Gender diversity can help advance the Gulf's petrochemicals industry

Written by
Kenan Nouwailati

03 Aug 2015

03 Aug 2015 • by Kenan Nouwailati

Building new jobs in petrochemicals

For people living in the Middle East, the rising challenge of declining oil prices, which have dipped more than 50% in the last year, is an unescapable reality. It jumps out at you from every newspaper, it’s on your social media news feed, and perhaps even part of your daily conversation. Declining revenues, low profit margins and delayed projects are the new normal for the oil exporting economies of the Middle East that have relied on the revenues from this resource. 

At the same time, governments in the Gulf Cooperation Countries (GCC) have devised ambitious plans that focus on job creation, education and talent development in the region. Gender diversity in the workplace, in particular, plays a major role. 


Women in the workforce

In the last two decades, women have been steadily joining the workforce in greater numbers in the Arabian Gulf, according to data from the International Labor Organization. In fact, women make up more than half of the workforce in Qatar, and 47% of the total employees in the United Arab Emirates are female.  

But, a recent study by Accenture at the Gulf Petrochemicals & Chemicals Association (GPCA), found that companies in this sector are not taking full advantage of the benefits of gender diversity. 

The study, which looked at the supply chain function specifically, found that while women account for up to one-third of the workforce at some GCC petrochemicals and chemical firms, they are still under-represented across the board and very few hold leadership roles. 

According to the report, there are a number of clear benefits for companies that have a higher number of women in their workforce. For example, companies with women in leadership roles tend to outperform those without and, specifically in supply chain, women perform better than men when placed in customer-facing roles.


How female workers can improve business stability

In addition, female employees tend to have a lower turnover rate than their male counterparts. Employing women, therefore, can improve stability in the workplace, resulting in skills retention within organisations and lower human resources overhead costs for training or recruitment. 

It is well-known that oil and gas runs through the very fabric of this region’s economy, bringing in valuable revenues and creating jobs throughout the Arabian Gulf. The petrochemicals industry, which manufactures its materials from the very products of the GCC’s oil and gas fields, is earmarked for impressive growth. 

The GPCA forecasts the sector to produce 190 billion tons of products by the end of this decade. This means that the petrochemicals industry has the potential to be an equal opportunity employer for thousands of people. In fact, the GPCA estimates the multiplier effect for the industry to be 1:3, meaning that every direct job created by the sector creates three additional employment opportunities in the supply chain.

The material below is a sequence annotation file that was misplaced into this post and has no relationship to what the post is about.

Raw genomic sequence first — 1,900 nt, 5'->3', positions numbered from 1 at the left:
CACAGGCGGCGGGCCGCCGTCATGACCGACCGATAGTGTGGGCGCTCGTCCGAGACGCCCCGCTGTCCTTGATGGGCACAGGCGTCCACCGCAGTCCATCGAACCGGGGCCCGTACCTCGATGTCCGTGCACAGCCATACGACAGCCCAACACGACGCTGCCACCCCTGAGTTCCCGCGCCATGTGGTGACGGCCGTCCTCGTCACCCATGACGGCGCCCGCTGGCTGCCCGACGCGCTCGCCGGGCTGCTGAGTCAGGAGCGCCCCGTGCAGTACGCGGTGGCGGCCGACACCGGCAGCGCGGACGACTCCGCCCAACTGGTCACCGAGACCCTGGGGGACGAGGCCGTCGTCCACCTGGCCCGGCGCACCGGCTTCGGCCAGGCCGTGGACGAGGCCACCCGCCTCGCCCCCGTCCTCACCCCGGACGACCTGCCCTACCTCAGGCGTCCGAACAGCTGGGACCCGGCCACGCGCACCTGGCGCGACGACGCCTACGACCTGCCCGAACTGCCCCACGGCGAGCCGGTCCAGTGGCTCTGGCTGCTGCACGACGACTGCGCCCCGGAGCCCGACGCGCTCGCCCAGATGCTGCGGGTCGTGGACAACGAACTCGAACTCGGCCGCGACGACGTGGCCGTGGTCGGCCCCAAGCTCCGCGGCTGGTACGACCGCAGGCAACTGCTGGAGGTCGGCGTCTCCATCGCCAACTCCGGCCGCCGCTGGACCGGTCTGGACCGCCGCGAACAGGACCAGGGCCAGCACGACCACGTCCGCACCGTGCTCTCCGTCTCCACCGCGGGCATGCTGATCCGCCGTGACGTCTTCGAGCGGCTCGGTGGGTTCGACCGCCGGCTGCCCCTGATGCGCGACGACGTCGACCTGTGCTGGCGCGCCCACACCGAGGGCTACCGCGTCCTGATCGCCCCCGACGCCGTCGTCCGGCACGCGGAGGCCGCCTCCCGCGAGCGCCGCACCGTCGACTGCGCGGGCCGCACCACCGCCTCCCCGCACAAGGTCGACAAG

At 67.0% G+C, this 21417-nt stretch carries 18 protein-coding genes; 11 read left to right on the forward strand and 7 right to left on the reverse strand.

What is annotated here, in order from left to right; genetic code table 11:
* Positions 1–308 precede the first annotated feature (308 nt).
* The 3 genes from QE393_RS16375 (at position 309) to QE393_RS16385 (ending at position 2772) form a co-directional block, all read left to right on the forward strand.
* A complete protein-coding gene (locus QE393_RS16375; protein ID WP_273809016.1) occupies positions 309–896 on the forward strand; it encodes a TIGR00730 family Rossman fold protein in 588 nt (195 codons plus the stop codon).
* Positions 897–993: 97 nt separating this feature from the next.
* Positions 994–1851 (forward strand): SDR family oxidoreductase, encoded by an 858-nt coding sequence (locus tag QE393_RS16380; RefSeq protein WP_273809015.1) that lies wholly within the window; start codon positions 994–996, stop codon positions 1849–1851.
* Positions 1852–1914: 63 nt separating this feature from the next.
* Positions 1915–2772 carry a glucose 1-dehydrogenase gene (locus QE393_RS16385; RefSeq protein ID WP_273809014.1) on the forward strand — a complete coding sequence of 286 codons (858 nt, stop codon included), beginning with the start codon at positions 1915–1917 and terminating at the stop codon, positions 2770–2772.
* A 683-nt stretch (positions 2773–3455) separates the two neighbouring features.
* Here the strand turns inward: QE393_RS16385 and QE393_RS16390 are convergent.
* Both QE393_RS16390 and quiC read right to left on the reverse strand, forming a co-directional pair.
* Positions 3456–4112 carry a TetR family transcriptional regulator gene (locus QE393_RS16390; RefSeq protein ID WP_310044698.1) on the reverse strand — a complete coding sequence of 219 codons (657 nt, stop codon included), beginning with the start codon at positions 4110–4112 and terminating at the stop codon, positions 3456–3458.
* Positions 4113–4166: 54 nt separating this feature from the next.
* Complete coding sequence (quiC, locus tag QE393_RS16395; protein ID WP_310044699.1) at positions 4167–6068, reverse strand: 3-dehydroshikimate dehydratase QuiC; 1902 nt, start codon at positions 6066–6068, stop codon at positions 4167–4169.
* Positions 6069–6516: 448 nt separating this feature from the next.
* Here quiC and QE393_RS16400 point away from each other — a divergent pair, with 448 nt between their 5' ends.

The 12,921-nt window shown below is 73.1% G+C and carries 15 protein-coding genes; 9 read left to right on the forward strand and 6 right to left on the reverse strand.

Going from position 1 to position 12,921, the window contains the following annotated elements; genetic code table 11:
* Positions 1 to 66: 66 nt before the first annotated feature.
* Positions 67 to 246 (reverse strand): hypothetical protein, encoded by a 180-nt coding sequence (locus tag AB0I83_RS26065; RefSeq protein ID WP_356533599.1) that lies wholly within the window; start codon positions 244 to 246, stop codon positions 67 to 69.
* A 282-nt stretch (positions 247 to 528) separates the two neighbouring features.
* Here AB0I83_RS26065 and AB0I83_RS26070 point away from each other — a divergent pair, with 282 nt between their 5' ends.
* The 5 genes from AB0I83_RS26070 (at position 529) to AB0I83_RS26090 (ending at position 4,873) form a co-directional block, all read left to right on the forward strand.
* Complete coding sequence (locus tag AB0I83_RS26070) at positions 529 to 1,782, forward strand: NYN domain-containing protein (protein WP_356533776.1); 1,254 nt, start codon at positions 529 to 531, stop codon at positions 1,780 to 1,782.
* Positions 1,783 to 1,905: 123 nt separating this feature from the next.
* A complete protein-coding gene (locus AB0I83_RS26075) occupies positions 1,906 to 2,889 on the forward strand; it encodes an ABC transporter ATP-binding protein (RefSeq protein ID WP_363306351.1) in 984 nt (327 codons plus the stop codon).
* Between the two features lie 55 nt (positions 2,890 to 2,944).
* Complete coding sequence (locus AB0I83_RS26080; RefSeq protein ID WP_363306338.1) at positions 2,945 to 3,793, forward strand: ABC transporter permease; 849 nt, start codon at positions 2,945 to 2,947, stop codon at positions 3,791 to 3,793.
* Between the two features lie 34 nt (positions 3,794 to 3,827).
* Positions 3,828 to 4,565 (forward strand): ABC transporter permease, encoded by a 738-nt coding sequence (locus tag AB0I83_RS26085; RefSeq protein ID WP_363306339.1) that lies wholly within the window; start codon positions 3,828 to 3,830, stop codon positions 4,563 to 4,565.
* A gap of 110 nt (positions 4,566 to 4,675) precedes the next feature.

While it is evident that the petrochemicals supply chain has the potential to be an influential employer, one question lingers: what exactly does the industry need to do to attract more women? 


Solving the gender problem

The solutions are far from straightforward. Both women and men alike have few options in terms of technical degrees available in the region. Companies could look into collaborations that enable access to education, either at universities or through professional certifications. In addition to this, employers should focus on attracting talented women, and building their experience in functions that have lower rates of female participation – typically in roles at the managerial or director level. 

What is noteworthy is that these strategies are universal enough to be applicable to industries outside the downstream sector and can be used in upstream oil and gas, the sciences and even technology. 

At the end of the day, women play a crucial role in the development of any economy. In the Middle East, the promotion of the petrochemicals industry as a viable career option has the potential to get more talented women into the workforce. Indeed, we have some good examples of wage parity already, with Qatar and the UAE assuming the 3rd and 7th ranks respectively in terms of gender wage equality worldwide, according to the World Economic Forum. 

Looking ahead, what public and private stakeholders in this region’s petrochemicals sector need to do is to grant women better access to education in the region, as well as the jobs and opportunities that will help them progress from executive to director, and on to the boardroom.